Skip to main content
placeholder image

Modelling changes of coastal wetlands responding to disturbance regimes (Eastern Australia)

Conference Paper


Abstract


  • 86% of Australians live along the coast. Yet recent stressors and challenges of degradation

    have been raised as natural processes in coastal zones are altered by high energy events such

    as sea level rise. Which have caused loss of the coastal ecosystems, particularly within coastal

    wetland which are the most sensitive and response-able coastal ecosystem of any pressures.

    Modelling modifications to natural processes is important. Thus, Comerong Island (Southeast

    NSW) represents an ideal example of this context that reflecting disturbance regimes.

    The measurable parameters of multi-temporal changes are Land Cover, Shorelines and

    sediment delivery using remote sensing data, GIS analysis, XRD, grain size and loss on ignition.

    Results show there are significant changes of vegetation and shoreline in wetlands of

    Comerong Island over time, including northern accretion (408344.46m2), eastern, middle and

    southern erosion (727626.25m2) of the Island.

    With an eco-geomorphological context, such insights about the nature of changes in coastal

    wetlands are useful for sustainable risk assessment and management. The framework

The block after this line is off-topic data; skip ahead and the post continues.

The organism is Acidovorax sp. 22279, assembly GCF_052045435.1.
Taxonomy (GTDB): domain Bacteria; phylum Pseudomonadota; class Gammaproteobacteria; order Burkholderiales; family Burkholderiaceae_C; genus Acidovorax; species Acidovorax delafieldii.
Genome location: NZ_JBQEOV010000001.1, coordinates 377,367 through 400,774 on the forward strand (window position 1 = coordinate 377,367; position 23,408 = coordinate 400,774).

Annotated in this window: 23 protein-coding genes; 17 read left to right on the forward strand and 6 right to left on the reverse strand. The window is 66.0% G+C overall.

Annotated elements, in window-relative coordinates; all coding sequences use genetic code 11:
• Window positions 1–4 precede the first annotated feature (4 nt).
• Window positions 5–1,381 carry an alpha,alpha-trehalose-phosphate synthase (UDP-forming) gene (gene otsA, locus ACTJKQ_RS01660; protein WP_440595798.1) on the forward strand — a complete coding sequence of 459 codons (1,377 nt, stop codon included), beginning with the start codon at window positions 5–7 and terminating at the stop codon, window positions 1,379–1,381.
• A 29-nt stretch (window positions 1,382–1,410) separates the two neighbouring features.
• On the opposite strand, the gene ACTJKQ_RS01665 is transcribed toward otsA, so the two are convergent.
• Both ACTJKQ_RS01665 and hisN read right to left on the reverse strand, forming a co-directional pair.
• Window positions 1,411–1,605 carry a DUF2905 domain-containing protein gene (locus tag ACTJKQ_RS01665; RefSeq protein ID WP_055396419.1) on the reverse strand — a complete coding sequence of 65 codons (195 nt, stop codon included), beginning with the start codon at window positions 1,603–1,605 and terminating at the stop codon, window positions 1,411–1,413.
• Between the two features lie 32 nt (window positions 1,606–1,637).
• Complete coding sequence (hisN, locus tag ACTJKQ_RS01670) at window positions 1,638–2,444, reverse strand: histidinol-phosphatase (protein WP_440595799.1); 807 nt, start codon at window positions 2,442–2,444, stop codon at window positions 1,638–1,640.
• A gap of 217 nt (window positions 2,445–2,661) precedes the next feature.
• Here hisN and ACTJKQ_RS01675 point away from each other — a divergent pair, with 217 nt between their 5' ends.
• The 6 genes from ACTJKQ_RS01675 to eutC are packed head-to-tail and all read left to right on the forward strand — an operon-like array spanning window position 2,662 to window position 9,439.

demonstrated here for quantifying the current stressors of coastal wetlands could represents

    an approach that could be profitably applied worldwide.

Publication Date


  • 2015

Citation


  • Al-Nasrawi, A., Jones, B. & Hamylton, S. (2015). Modelling changes of coastal wetlands responding to disturbance regimes (Eastern Australia). Australian Mangrove and Saltmarsh Network Conference : Working with Mangrove and Saltmarsh for Sustainable Outcomes (pp. 33-33). Wollongong, Australia: Australian Mangrove and Saltmarsh Network.

Start Page


  • 33

End Page


  • 33

Abstract


  • 86% of Australians live along the coast. Yet recent stressors and challenges of degradation

    have been raised as natural processes in coastal zones are altered by high energy events such

    as sea level rise. Which have caused loss of the coastal ecosystems, particularly within coastal

    wetland which are the most sensitive and response-able coastal ecosystem of any pressures.

    Modelling modifications to natural processes is important. Thus, Comerong Island (Southeast

    NSW) represents an ideal example of this context that reflecting disturbance regimes.

    The measurable parameters of multi-temporal changes are Land Cover, Shorelines and

    sediment delivery using remote sensing data, GIS analysis, XRD, grain size and loss on ignition.

    Results show there are significant changes of vegetation and shoreline in wetlands of

    Comerong Island over time, including northern accretion (408344.46m2), eastern, middle and

    southern erosion (727626.25m2) of the Island.

    With an eco-geomorphological context, such insights about the nature of changes in coastal

    wetlands are useful for sustainable risk assessment and management. The framework

    demonstrated here for quantifying the current stressors of coastal wetlands could represents

    an approach that could be profitably applied worldwide.

Publication Date


  • 2015

Citation


  • Al-Nasrawi, A., Jones, B. & Hamylton, S. (2015). Modelling changes of coastal wetlands responding to disturbance regimes (Eastern Australia). Australian Mangrove and Saltmarsh Network Conference : Working with Mangrove and Saltmarsh for Sustainable Outcomes (pp. 33-33). Wollongong, Australia: Australian Mangrove and Saltmarsh Network.

Start Page


  • 33

End Page


  • 33